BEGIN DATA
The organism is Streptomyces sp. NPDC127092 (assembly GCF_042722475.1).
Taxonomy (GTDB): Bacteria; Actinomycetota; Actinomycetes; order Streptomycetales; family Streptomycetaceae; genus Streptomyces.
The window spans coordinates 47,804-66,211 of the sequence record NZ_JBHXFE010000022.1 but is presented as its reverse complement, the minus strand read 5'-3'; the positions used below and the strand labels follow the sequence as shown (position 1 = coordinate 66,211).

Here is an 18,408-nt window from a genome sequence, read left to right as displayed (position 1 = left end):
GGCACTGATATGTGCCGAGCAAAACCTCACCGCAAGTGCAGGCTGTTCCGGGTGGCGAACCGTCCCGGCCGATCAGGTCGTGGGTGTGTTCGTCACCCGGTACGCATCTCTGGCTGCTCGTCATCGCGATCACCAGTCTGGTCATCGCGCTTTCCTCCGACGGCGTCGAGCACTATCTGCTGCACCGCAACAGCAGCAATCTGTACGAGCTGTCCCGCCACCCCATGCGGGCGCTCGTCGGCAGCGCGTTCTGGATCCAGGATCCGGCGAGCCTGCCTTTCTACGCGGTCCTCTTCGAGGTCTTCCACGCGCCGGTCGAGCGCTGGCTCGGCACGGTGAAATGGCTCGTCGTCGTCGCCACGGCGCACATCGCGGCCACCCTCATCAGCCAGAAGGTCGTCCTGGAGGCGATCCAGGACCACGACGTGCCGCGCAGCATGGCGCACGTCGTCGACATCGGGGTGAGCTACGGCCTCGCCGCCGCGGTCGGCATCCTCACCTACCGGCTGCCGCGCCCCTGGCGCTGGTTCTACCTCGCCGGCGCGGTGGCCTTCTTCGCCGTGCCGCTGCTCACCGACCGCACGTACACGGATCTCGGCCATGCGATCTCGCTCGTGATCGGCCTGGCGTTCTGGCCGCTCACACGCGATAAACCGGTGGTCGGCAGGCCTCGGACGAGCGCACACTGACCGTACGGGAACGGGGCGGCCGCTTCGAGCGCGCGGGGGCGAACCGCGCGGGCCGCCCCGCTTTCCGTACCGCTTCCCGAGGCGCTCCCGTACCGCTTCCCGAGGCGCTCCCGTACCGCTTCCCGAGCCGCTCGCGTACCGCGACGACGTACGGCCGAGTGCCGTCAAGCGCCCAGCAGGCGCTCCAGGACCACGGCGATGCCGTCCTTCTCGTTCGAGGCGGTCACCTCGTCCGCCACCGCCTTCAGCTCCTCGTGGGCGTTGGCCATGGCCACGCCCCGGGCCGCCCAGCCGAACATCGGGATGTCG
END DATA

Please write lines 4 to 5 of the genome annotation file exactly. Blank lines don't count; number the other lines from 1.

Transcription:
Here is an 18,408-nt window from a genome sequence, read left to right as displayed (position 1 = left end):
GGCACTGATATGTGCCGAGCAAAACCTCACCGCAAGTGCAGGCTGTTCCGGGTGGCGAACCGTCCCGGCCGATCAGGTCGTGGGTGTGTTCGTCACCCGGTACGCATCTCTGGCTGCTCGTCATCGCGATCACCAGTCTGGTCATCGCGCTTTCCTCCGACGGCGTCGAGCACTATCTGCTGCACCGCAACAGCAGCAATCTGTACGAGCTGTCCCGCCACCCCATGCGGGCGCTCGTCGGCAGCGCGTTCTGGATCCAGGATCCGGCGAGCCTGCCTTTCTACGCGGTCCTCTTCGAGGTCTTCCACGCGCCGGTCGAGCGCTGGCTCGGCACGGTGAAATGGCTCGTCGTCGTCGCCACGGCGCACATCGCGGCCACCCTCATCAGCCAGAAGGTCGTCCTGGAGGCGATCCAGGACCACGACGTGCCGCGCAGCATGGCGCACGTCGTCGACATCGGGGTGAGCTACGGCCTCGCCGCCGCGGTCGGCATCCTCACCTACCGGCTGCCGCGCCCCTGGCGCTGGTTCTACCTCGCCGGCGCGGTGGCCTTCTTCGCCGTGCCGCTGCTCACCGACCGCACGTACACGGATCTCGGCCATGCGATCTCGCTCGTGATCGGCCTGGCGTTCTGGCCGCTCACACGCGATAAACCGGTGGTCGGCAGGCCTCGGACGAGCGCACACTGACCGTACGGGAACGGGGCGGCCGCTTCGAGCGCGCGGGGGCGAACCGCGCGGGCCGCCCCGCTTTCCGTACCGCTTCCCGAGGCGCTCCCGTACCGCTTCCCGAGGCGCTCCCGTACCGCTTCCCGAGCCGCTCGCGTACCGCGACGACGTACGGCCGAGTGCCGTCAAGCGCCCAGCAGGCGCTCCAGGACCACGGCGATGCCGTCCTTCTCGTTCGAGGCGGTCACCTCGTCCGCCACCGCCTTCAGCTCCTCGTGGGCGTTGGCCATGGCCACGCCCCGGGCCGCCCAGCCGAACATCGGGATGTCG